Pix
No, Joe, YOU do not understand Derrida. Derrida was talking about LANGUAGE.

Duh! you thin I don;t know that why? Show where I said that?

To him, the signifier is the word, the signified is the meaning of the word. You use these terms in a very different way to Derrida.

Hi Skepie. Still pretending to be "Pixie?" I understand Derrida and you do not. I studied Derrida in my PhD work. I was taught him by a student of his. That guy was my friend,I hung out with him we talked about it in depth a lot. I have read Derrida in French. I doubt that you have read two words of his in English.

The signified is not the meaning. For Derrida meaning is illusory, There is apparent meaning. If you don't understand the importance of that you don't understand Derrida. Yes signaler is the word, the sissified is the object but not the meaning. Meaning is always differ in and differed. The signifier tree is the set of symbols "t-r-e-e." The object which it signifies is the hunk of wood growing out of the ground.

I appreciate there is not a snowball's chance in hell of you addressing this, however, I offer these texts to anyone else who may be interested to know what Derrida actually said, and compare it to your own claims.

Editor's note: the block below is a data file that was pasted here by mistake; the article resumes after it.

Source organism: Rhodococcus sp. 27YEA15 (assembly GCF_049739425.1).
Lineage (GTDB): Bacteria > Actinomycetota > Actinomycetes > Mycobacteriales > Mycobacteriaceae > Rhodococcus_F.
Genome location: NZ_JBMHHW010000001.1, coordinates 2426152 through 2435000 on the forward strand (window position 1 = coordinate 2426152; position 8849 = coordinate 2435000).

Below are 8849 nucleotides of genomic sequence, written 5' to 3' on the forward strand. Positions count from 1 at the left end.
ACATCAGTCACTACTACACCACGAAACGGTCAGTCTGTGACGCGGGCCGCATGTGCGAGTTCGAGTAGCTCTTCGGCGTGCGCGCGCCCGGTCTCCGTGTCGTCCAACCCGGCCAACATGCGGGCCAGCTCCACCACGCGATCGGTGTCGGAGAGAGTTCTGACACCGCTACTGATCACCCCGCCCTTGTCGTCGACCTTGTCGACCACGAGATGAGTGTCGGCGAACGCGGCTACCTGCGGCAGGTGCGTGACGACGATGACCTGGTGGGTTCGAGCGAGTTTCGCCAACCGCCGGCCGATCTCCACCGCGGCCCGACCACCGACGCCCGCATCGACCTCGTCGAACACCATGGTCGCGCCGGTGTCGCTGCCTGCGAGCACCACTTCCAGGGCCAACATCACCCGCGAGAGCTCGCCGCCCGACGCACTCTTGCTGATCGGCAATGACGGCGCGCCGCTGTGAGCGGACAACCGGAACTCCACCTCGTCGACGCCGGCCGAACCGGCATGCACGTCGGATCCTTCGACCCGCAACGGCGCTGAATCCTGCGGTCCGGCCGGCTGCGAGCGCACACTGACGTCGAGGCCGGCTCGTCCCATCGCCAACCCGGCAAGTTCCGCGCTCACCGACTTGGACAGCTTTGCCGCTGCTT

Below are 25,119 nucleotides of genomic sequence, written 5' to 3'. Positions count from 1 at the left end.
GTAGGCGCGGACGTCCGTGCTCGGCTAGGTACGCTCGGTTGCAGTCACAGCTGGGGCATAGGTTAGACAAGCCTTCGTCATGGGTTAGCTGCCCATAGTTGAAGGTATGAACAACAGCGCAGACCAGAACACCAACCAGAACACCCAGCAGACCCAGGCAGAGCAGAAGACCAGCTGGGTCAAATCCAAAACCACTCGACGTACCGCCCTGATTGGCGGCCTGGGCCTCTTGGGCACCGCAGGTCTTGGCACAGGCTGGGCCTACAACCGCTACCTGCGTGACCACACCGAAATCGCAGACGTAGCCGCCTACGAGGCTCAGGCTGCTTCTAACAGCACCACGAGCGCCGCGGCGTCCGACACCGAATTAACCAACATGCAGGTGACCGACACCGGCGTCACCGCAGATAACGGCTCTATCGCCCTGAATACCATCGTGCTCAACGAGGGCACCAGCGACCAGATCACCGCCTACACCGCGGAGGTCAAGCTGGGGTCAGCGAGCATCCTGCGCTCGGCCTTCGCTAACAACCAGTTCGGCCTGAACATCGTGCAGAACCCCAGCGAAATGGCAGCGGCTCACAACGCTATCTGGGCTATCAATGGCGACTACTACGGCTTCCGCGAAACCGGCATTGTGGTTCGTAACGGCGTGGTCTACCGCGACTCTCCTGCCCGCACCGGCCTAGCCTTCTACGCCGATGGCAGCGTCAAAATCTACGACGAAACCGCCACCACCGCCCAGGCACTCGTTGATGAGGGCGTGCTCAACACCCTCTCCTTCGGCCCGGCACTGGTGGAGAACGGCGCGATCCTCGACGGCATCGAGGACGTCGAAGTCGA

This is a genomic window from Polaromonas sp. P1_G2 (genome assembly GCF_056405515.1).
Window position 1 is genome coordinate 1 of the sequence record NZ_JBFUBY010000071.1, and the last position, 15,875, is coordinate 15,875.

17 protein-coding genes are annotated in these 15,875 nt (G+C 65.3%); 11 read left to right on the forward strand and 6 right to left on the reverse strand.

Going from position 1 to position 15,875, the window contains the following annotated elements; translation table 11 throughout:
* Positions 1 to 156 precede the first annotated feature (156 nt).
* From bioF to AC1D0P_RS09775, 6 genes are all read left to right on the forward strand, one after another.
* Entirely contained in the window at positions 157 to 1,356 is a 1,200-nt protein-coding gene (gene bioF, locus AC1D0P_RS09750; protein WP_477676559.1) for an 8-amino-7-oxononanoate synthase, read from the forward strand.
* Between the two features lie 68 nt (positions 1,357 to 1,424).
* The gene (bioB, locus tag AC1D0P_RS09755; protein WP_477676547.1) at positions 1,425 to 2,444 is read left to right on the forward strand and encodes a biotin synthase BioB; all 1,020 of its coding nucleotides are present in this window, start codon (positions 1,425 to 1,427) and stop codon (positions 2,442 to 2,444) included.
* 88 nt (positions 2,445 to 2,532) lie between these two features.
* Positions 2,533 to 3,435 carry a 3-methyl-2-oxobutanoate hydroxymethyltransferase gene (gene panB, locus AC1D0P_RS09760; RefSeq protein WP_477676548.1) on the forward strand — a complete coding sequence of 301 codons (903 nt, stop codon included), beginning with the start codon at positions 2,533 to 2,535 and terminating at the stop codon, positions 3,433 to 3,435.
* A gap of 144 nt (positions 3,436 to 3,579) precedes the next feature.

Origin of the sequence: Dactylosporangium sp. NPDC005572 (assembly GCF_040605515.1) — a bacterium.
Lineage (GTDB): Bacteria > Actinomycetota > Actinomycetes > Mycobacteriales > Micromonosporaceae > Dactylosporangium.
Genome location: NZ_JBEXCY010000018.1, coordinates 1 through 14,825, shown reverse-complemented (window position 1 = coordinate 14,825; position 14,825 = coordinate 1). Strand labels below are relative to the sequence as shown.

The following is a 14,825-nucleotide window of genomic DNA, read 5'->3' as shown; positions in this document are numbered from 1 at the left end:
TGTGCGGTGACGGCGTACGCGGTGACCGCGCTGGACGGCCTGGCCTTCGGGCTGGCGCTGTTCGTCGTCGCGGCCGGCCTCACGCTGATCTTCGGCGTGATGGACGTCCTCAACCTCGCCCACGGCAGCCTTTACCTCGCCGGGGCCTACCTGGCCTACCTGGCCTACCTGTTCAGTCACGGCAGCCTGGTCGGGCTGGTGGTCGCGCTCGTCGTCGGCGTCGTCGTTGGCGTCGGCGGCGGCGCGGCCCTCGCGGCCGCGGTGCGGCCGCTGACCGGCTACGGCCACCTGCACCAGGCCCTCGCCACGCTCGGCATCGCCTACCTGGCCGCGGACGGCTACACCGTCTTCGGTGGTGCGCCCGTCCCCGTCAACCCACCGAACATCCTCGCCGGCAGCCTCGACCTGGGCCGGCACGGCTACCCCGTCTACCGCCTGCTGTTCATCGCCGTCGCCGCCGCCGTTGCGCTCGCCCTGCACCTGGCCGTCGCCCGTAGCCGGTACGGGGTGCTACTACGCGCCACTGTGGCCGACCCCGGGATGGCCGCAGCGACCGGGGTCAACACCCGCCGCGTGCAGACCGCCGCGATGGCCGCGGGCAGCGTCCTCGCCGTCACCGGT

You have not read Derrida You don't really underside it, you think what you just is deep knowledge knowlge its just the ABCs


https://web.stanford.edu/class/history34q/readings/Derrida/Differance.html
Derrida's own words (translated):

The sign is usually said to be put in the place of the thing itself, the present thing, "thing" here standing equally for meaning or referent. The sign represents the present in its absence. It takes the place of the present. When we cannot grasp or show the thing, state the present, the being-present, when the present cannot be presented, we signify, we go through the detour of the sign....

that is shallow surface knowledge it;s all you know aboiut him. you think gives you real insight, it does not give you crap.



Now this principle of difference, as the condition for signification, affects the totality of the sign, that is the sign as both signified and signifier. The signified is the concept, the ideal meaning; and the signifier is what Saussure calls the "image," the "psychical imprint" of a material, physical--for example, acoustical--phenomenon.


http://paulaustinmurphypam.blogspot.com/2015/09/jacques-derrida-on-signifier-and.html

that changes nothing I said in my argent, it;s not deep knowledge it does not mean you know Derrida.